Food Blog

KIPlog cooks, eats (and drinks)

Entries from November 2003

Food news

November 30th, 2003 · Comments Off

Toasting research Scientists at the University of Leeds have arrived at the formula for making perfect toast. “To produce the patches of butter most people said they prefered, the bread needs to be heated to at least 120C, and the butter should be used straight from the fridge, applied unevenly within two minutes of the bread coming out of the toaster. The amount of butter should be about one seventeenth the thickness of the bread. ”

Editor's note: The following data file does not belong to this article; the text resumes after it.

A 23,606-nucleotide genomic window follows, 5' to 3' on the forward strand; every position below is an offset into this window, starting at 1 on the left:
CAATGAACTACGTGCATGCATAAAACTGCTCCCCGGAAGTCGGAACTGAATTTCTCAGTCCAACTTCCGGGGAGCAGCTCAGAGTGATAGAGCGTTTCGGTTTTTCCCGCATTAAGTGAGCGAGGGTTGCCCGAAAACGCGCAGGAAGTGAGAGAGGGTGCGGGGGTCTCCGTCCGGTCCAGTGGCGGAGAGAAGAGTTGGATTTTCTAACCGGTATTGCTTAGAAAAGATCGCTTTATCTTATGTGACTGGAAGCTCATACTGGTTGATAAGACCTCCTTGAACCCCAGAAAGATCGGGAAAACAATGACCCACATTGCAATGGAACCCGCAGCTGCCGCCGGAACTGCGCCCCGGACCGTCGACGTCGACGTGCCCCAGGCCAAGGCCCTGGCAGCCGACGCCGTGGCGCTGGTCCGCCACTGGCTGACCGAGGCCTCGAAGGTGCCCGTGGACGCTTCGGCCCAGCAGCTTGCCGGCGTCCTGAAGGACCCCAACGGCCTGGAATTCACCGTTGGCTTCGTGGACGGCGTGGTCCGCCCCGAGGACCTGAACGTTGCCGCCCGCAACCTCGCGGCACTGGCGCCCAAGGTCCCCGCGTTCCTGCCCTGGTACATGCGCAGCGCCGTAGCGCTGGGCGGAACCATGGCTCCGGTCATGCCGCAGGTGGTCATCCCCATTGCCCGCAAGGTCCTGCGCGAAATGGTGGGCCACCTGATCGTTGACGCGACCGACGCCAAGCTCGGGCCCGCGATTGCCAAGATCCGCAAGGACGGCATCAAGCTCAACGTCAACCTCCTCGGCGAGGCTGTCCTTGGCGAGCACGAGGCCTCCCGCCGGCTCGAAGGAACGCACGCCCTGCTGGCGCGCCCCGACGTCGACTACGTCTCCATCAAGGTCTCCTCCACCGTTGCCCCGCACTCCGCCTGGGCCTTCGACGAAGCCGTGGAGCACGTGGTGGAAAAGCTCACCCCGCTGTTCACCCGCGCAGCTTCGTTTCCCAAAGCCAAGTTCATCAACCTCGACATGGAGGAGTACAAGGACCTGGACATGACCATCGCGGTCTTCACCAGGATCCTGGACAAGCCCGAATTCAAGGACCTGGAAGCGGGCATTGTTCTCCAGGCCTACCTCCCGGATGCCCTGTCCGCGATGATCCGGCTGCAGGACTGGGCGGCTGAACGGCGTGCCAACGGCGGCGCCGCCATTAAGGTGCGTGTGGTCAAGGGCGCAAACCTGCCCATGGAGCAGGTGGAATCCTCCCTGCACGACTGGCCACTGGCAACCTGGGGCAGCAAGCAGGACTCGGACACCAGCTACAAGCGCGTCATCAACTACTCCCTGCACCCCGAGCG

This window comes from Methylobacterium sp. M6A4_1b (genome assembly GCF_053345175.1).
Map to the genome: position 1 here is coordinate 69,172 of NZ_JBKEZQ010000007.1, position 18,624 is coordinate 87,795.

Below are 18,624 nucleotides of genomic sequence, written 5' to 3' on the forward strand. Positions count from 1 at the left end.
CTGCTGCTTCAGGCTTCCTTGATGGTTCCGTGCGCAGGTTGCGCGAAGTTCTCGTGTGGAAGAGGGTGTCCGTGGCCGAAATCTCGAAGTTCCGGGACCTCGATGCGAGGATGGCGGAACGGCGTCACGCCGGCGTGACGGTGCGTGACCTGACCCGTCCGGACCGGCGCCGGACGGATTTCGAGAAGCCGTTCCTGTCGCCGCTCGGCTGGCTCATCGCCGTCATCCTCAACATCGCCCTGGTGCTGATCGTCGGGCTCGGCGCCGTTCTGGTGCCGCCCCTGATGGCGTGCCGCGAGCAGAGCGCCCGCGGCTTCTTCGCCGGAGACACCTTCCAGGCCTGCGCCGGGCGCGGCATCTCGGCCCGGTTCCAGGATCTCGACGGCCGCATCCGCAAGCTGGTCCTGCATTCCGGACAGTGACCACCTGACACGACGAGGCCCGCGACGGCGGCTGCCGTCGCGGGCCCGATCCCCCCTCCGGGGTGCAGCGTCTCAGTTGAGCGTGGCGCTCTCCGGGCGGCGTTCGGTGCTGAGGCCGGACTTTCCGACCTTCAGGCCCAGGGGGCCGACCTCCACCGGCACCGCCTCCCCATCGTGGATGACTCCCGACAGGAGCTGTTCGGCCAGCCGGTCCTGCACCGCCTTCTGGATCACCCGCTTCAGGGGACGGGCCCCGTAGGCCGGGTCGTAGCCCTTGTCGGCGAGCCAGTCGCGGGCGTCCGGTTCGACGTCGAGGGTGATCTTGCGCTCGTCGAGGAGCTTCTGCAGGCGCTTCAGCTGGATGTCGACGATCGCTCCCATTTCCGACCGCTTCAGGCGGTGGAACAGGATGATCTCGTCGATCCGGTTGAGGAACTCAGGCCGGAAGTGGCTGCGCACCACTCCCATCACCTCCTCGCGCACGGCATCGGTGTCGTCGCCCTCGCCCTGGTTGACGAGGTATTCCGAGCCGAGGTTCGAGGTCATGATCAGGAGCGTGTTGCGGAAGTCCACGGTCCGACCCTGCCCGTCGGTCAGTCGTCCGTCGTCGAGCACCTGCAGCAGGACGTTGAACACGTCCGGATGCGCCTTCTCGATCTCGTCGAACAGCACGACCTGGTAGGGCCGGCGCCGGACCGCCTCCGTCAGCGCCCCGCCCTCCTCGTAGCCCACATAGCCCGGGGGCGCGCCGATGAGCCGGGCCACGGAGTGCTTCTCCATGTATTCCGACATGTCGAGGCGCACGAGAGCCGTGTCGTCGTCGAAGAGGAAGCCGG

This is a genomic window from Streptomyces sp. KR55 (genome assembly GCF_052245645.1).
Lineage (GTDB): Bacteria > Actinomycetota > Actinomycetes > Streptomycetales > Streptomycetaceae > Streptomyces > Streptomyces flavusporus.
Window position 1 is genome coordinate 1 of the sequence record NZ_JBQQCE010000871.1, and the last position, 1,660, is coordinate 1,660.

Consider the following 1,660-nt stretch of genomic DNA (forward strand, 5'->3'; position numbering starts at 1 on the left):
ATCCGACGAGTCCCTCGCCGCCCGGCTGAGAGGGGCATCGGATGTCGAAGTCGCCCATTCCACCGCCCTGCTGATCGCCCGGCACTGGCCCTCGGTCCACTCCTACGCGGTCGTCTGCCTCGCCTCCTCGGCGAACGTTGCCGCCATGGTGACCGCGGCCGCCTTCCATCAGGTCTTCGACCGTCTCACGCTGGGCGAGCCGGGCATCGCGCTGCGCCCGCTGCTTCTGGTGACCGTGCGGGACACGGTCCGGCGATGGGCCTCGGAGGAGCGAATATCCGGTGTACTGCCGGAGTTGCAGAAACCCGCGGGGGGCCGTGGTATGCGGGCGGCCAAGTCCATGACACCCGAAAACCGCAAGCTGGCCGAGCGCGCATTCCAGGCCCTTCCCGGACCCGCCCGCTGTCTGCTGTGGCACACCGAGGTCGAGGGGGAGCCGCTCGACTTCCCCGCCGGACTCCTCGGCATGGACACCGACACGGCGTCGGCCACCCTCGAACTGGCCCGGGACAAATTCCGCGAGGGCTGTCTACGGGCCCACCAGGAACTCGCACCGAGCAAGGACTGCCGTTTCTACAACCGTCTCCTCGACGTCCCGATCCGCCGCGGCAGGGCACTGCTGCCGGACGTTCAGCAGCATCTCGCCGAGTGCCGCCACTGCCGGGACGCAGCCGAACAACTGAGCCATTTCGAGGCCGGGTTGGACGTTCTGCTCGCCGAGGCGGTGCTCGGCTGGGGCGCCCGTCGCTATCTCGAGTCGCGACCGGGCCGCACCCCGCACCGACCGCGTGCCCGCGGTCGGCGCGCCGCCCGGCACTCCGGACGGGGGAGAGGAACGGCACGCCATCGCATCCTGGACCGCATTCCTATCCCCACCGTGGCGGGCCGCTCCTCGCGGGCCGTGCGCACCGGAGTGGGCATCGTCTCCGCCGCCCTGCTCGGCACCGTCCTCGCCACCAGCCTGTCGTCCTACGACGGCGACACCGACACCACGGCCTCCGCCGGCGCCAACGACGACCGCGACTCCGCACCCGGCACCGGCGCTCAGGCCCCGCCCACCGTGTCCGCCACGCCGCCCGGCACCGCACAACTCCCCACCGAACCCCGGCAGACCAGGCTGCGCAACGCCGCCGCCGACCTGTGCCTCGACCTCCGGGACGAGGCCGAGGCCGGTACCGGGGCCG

Mmmm, bacon air freshener.

Thanksgiving on the Space Station “On the Station, the holiday table is set with bungee cords and Velcro. There’s no heirloom china or tablecloth. Astronauts eat from disposable plastic containers and aluminum pouches. Instead of a carving knife, scissors are more important for meal preparation… The diners on the Station hold a record among holiday travelers, during the course of a meal, they circle the Earth.”

just-drinks.com, a UK drink industry site, has two beverage-centric weblogs seem to have that industry pretty well covered – the Beverage Business Blogs by Chris and Musty.

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Tags: Food News and Links

Thanksgiving links

November 26th, 2003 · Comments Off

I could collect a dozen good turkey and Thanksgiving links, but I think I’ll just point you to Sautewednesday, who’s done it already